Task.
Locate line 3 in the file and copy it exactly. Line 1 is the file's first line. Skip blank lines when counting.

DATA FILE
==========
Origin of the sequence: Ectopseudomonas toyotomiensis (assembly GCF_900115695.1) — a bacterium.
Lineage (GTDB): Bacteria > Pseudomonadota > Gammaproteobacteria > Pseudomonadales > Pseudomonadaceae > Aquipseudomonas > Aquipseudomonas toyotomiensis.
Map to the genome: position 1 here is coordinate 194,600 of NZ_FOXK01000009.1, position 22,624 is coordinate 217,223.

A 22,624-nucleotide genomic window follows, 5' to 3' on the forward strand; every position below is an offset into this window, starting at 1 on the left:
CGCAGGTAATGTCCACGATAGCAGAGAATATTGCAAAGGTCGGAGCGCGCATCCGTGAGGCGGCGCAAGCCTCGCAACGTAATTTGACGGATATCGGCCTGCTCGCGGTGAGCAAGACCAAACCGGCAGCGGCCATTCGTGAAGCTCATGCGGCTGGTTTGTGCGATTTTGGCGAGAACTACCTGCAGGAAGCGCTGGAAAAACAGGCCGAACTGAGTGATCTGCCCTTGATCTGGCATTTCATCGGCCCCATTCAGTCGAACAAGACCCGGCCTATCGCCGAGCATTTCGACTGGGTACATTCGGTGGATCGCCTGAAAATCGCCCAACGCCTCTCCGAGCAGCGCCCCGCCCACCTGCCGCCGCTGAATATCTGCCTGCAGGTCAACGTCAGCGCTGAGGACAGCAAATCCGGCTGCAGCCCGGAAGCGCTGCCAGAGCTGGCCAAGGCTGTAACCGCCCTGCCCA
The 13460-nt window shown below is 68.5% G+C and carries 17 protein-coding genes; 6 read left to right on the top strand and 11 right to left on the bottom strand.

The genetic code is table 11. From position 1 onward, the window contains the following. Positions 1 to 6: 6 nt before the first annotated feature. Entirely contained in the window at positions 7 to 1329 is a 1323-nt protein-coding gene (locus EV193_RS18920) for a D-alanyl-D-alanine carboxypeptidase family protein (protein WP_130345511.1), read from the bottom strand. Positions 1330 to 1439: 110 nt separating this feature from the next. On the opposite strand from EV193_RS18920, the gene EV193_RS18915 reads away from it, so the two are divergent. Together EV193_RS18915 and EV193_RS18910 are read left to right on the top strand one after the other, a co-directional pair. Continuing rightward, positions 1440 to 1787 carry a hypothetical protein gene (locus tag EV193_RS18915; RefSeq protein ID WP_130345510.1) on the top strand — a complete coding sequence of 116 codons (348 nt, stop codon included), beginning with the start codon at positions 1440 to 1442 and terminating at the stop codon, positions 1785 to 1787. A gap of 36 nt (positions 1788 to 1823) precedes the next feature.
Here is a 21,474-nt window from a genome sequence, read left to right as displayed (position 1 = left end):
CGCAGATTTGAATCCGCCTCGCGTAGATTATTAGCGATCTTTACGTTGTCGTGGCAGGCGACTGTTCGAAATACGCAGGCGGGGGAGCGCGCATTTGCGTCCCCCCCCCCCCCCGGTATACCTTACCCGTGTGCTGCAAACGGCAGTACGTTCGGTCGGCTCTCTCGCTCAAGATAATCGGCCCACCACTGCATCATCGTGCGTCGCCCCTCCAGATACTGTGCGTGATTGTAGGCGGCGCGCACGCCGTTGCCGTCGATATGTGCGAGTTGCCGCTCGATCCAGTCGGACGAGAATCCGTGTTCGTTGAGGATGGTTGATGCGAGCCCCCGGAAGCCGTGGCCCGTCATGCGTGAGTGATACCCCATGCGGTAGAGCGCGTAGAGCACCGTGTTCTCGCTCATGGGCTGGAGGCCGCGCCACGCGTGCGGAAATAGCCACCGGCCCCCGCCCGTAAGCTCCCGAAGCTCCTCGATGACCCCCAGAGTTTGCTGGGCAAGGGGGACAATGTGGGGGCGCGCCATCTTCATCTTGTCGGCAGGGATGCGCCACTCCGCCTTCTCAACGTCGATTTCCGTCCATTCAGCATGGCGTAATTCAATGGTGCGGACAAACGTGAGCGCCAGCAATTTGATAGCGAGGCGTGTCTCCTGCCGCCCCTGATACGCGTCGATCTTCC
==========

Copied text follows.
Map to the genome: position 1 here is coordinate 194,600 of NZ_FOXK01000009.1, position 22,624 is coordinate 217,223.